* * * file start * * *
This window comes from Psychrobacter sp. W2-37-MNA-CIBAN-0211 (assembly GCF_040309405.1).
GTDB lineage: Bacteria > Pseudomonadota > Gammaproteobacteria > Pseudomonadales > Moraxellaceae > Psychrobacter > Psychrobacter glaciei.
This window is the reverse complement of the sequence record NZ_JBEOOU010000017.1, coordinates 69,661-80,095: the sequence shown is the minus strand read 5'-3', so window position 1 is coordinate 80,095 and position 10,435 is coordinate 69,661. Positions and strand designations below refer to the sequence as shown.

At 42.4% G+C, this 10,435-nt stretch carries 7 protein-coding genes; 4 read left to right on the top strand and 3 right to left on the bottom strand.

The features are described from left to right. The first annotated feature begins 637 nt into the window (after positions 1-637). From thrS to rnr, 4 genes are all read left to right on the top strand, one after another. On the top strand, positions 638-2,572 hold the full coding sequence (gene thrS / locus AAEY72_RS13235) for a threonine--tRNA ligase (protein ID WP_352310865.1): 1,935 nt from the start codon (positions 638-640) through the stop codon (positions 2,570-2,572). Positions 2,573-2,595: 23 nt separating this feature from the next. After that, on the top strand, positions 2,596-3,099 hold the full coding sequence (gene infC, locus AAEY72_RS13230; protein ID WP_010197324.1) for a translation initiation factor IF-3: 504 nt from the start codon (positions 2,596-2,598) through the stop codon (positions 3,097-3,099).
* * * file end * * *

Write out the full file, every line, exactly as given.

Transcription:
This window comes from Psychrobacter sp. W2-37-MNA-CIBAN-0211 (assembly GCF_040309405.1).
GTDB lineage: Bacteria > Pseudomonadota > Gammaproteobacteria > Pseudomonadales > Moraxellaceae > Psychrobacter > Psychrobacter glaciei.
This window is the reverse complement of the sequence record NZ_JBEOOU010000017.1, coordinates 69,661-80,095: the sequence shown is the minus strand read 5'-3', so window position 1 is coordinate 80,095 and position 10,435 is coordinate 69,661. Positions and strand designations below refer to the sequence as shown.

At 42.4% G+C, this 10,435-nt stretch carries 7 protein-coding genes; 4 read left to right on the top strand and 3 right to left on the bottom strand.

The features are described from left to right. The first annotated feature begins 637 nt into the window (after positions 1-637). From thrS to rnr, 4 genes are all read left to right on the top strand, one after another. On the top strand, positions 638-2,572 hold the full coding sequence (gene thrS / locus AAEY72_RS13235) for a threonine--tRNA ligase (protein ID WP_352310865.1): 1,935 nt from the start codon (positions 638-640) through the stop codon (positions 2,570-2,572). Positions 2,573-2,595: 23 nt separating this feature from the next. After that, on the top strand, positions 2,596-3,099 hold the full coding sequence (gene infC, locus AAEY72_RS13230; protein ID WP_010197324.1) for a translation initiation factor IF-3: 504 nt from the start codon (positions 2,596-2,598) through the stop codon (positions 3,097-3,099).